“Lesson 18: Missionary Work and Fellowshipping,” The Latter-day Saint Woman: Basic Manual for Women, Part A (2000), 130–37
“Lesson 18: Missionary Work and Fellowshipping,” The Latter-day Saint Woman: Basic Manual for Women, Part A, 130–37
The purpose of this lesson is to help us become active in finding and teaching prospective members of the Church, as well as fellowshipping new members.
Sister Petra G. de Hernandez of Monterrey, Mexico, told her story:
“Nineteen years ago my husband died in an automobile accident. It was then that I felt the need to find God, so that he could help me with my family. My youngest daughter was eleven months old.
“One night, in the midst of my desperation, … I prayed to the Lord as if I were talking to another person. I asked him to show me the path to take in life. I told him that I knew he existed, but I didn’t know where. I asked him to show me how or where to find him. I did it with such faith and desire to find the truth that I shall never forget that prayer.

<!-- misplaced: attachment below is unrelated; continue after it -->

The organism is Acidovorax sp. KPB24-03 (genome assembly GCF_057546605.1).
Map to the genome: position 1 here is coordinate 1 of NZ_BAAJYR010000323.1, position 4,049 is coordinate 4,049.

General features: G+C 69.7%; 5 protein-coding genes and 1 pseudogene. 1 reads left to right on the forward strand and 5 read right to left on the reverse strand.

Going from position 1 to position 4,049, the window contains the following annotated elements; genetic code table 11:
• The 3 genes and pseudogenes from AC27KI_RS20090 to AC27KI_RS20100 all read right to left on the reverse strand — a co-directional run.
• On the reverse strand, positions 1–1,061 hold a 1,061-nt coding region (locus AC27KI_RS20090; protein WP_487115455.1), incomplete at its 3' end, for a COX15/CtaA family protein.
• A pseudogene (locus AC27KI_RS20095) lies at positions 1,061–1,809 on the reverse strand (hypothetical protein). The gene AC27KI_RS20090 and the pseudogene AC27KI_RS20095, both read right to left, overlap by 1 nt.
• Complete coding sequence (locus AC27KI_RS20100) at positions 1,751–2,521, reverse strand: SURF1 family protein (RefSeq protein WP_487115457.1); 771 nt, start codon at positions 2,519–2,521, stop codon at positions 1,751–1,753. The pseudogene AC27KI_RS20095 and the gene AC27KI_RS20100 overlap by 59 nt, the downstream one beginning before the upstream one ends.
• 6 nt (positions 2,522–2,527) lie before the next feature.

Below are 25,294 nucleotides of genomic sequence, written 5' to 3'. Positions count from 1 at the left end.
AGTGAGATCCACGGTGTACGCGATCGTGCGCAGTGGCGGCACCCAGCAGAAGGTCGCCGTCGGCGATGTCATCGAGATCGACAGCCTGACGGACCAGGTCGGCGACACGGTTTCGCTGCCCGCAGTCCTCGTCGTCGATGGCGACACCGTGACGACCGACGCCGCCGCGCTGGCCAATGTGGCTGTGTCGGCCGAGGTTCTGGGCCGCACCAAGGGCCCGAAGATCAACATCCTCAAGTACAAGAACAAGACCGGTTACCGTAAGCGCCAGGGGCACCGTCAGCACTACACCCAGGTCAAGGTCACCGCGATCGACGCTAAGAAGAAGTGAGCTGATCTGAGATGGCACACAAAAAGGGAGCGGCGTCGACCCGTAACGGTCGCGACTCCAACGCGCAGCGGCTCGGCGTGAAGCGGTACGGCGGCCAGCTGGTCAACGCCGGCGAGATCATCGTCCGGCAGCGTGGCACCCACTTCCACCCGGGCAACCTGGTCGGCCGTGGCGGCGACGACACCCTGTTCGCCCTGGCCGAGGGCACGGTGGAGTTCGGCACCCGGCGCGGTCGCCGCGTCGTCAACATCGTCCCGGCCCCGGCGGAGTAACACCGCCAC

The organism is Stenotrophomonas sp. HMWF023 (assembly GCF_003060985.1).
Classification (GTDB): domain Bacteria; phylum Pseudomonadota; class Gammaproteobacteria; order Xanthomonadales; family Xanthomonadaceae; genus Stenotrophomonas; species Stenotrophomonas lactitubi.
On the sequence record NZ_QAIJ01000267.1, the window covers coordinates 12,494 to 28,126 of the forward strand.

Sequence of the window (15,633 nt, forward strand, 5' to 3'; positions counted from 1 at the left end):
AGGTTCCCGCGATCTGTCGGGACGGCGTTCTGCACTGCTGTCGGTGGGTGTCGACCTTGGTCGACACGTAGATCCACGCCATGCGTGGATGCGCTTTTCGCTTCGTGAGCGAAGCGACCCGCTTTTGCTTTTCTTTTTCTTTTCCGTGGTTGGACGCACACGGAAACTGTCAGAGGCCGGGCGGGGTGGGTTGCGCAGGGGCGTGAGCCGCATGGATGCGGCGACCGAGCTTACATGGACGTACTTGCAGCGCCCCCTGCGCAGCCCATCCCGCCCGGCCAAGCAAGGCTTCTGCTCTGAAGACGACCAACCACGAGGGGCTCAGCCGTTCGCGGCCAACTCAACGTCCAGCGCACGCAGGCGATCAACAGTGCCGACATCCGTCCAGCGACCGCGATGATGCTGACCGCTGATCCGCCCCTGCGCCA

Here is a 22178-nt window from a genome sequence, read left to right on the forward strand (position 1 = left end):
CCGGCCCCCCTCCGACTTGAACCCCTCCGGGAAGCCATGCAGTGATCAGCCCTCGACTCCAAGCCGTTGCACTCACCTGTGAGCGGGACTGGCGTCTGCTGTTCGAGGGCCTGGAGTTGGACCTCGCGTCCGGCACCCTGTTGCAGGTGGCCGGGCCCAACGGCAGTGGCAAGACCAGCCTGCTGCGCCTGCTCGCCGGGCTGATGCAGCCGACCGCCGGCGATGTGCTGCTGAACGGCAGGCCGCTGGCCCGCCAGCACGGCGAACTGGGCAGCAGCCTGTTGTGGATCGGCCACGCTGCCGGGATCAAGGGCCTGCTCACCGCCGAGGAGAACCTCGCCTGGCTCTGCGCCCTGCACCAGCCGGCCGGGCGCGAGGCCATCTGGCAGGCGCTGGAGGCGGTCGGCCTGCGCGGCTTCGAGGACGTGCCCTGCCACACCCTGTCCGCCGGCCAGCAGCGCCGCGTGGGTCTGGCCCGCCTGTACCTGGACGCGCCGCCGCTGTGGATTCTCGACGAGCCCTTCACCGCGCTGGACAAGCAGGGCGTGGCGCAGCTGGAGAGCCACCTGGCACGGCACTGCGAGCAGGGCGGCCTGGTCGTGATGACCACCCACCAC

“The answer to my prayer was not long in coming. One morning two young missionaries knocked on my door and said they were from the Mormon Church and that they brought me a very important message. I had heard about the Mormons, but I had not been the least interested in them. I let them come in and they began the first lesson. As I received the first lesson, I felt that what they were saying was true, and I told them I wanted to be baptized with my family. …
“Since the day we accepted the gospel our lives have changed completely. I was now sure that God hears our prayers. …
“I can say with assurance that we are a united family due to the gospel and to those two missionaries who knocked on my door fifteen years ago.
“I will always be grateful to them both for having knocked on my door, and I know there are people who are grateful that my children have been the missionaries who knocked on their doors to bring them the gospel” (“A Missionary’s Mother” in Leon R. Hartshorn, comp., Inspirational Missionary Stories , 123–25).